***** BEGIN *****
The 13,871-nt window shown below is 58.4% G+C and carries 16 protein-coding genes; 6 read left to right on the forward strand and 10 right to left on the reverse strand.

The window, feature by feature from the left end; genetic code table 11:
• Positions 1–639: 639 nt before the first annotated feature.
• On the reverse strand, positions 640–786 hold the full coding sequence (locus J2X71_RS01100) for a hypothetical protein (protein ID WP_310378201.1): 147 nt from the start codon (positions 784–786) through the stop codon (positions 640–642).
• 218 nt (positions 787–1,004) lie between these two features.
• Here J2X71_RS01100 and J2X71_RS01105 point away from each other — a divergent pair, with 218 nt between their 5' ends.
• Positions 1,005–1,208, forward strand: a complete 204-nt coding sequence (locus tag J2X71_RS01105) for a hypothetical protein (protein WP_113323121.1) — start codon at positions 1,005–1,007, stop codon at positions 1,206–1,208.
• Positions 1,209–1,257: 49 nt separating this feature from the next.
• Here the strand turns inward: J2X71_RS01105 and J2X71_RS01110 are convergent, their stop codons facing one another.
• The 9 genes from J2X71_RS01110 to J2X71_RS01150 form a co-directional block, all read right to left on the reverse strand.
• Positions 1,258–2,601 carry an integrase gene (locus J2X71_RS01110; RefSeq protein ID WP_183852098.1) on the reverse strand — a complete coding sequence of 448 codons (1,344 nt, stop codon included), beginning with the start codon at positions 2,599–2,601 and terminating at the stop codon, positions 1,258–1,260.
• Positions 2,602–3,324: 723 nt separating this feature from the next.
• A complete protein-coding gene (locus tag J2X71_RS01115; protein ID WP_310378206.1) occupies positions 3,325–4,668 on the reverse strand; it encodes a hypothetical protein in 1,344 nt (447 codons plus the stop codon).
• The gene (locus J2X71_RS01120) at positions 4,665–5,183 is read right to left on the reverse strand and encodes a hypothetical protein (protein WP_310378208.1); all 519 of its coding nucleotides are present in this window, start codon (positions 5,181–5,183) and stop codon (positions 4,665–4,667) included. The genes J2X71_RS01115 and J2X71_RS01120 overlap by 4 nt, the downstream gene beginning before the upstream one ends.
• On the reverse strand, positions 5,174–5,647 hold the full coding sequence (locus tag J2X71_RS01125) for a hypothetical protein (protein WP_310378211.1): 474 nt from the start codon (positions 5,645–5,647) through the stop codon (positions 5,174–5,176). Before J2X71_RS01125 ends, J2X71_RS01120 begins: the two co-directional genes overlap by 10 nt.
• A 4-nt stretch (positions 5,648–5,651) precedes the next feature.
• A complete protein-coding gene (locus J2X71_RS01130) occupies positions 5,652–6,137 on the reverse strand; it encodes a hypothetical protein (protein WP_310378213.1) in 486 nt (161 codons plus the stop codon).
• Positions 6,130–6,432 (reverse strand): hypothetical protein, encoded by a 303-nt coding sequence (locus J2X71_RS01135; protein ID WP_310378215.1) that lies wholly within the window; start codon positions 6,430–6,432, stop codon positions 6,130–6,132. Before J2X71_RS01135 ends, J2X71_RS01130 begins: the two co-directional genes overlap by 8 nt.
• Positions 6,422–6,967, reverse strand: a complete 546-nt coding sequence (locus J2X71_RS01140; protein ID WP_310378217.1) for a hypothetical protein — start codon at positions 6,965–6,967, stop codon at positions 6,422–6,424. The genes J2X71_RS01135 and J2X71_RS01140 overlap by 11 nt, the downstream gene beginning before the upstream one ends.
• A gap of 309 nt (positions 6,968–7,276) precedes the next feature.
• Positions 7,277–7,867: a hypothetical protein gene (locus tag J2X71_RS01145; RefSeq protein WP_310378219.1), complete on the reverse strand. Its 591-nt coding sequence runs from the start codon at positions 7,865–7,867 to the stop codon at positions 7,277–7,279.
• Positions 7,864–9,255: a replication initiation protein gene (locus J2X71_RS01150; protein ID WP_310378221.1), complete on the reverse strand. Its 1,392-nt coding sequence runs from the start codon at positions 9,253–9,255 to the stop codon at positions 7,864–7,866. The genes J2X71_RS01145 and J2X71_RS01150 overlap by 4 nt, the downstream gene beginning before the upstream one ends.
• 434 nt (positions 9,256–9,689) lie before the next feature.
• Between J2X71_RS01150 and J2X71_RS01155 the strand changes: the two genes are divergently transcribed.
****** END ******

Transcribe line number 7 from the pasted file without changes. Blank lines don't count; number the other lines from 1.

• Positions 1,005–1,208, forward strand: a complete 204-nt coding sequence (locus tag J2X71_RS01105) for a hypothetical protein (protein WP_113323121.1) — start codon at positions 1,005–1,007, stop codon at positions 1,206–1,208.